In 1999—year of the rabbit; year before the Y2K bug; only a handful before the events of September 11th; before Al Queda, stateless, faceless, entered the common parlance of the home; well before the blue-tarp tents of Occupy’s spastic movement; before the blood-tide of mass gun violence we wade through stateside today—Paolo Virno asserted in Il Ricordo Del Presente that the contemporary experience of history was one underwritten by an unshakable sense of déjà vu. Using the pathology of memory as a framework for understanding historical culture and consciousness, Virno argues that the present generation has been obliged to become “spectators of their own actions…watching themselves live.” To live, that is, in a state of déjà vu, in which the future is closed, in which the subject is caught in the riptide of global flows entirely beyond control and rendered powerless. This condition seems to synchronize as well with ancient theories of irony. In the tradition of tragedy, an individual in the ironized position lives a life incongruous to reality. They live a life within a closed future. They are, first in ignorance, then in a state of sickening self-awareness, resolutely out of phase. The individual in the ironized position—much like the individual who experiences déjà vu, who is in and outside two noncoinciding times at once—is on some fundamental level severed from themselves. Set at a distance, apart from the immediate.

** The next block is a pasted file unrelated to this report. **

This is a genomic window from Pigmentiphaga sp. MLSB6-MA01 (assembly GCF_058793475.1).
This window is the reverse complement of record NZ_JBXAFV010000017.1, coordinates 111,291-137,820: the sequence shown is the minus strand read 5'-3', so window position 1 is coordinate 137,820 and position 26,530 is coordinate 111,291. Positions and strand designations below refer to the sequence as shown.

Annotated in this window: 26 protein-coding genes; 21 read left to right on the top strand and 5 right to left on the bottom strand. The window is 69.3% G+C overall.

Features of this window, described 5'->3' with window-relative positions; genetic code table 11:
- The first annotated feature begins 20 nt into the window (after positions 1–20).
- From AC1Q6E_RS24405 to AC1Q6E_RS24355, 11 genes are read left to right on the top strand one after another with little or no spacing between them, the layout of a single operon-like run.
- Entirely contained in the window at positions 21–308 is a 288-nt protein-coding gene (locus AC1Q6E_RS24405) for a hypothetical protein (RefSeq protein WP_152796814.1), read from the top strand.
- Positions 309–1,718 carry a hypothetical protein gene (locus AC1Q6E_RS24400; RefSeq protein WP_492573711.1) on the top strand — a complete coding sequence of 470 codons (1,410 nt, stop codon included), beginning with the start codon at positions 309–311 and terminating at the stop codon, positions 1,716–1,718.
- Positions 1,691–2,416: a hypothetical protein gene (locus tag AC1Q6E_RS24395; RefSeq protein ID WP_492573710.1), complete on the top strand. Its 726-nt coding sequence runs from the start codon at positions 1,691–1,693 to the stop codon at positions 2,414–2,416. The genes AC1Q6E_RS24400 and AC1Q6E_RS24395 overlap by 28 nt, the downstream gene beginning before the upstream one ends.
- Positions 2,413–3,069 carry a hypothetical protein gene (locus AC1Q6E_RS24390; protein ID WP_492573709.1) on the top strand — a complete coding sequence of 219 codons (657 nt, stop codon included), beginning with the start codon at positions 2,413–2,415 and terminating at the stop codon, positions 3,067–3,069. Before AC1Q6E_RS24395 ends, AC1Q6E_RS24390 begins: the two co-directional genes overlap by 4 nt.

One voice most suited to address this schizophrenic contemporary state, this state of contemporaneity, must be poet Martin Corless-Smith, author of the new novel This Fatal Looking Glass (2015) from SplitLevel Texts. It is on these themes of contemporaneity as disjunction, displacement and self-exile in and out of time, that Corless-Smith’s new book meditates—themes initially introduced into his oeuvre by several of his previous publications, including Nota (Fence 2003) and Complete Travels (West House Books 2000). While these earlier works perform a cotemporal torquing across multiple times and lyric modes by formal and linguistically innovative means, the speaker in This Fatal Looking Glass—a novel eschewing linearity in favor of the fragment as its primary unit—reflects more broadly on the practice and consequences of contemporary art making. “As I was becoming unreal…” Corless-Smith begins, and continues from this point to trace through the novel the self-ironizing effects of the artist’s tendency to multiply worlds and selves. The work demonstrates how this impulse—toward forming image, narrative, and persona; toward making oneself contemporary and thereby rendering oneself resolutely out-of-phase—wholly displaces the artist from reality, or comes at least to threaten their reality. The world of This Fatal Looking Glass is a world of reflections, returns, fractures, and irony, set against the backdrop of contemporary London and along the city’s several rivers, which function as figurative images of flow, static, and eternal return.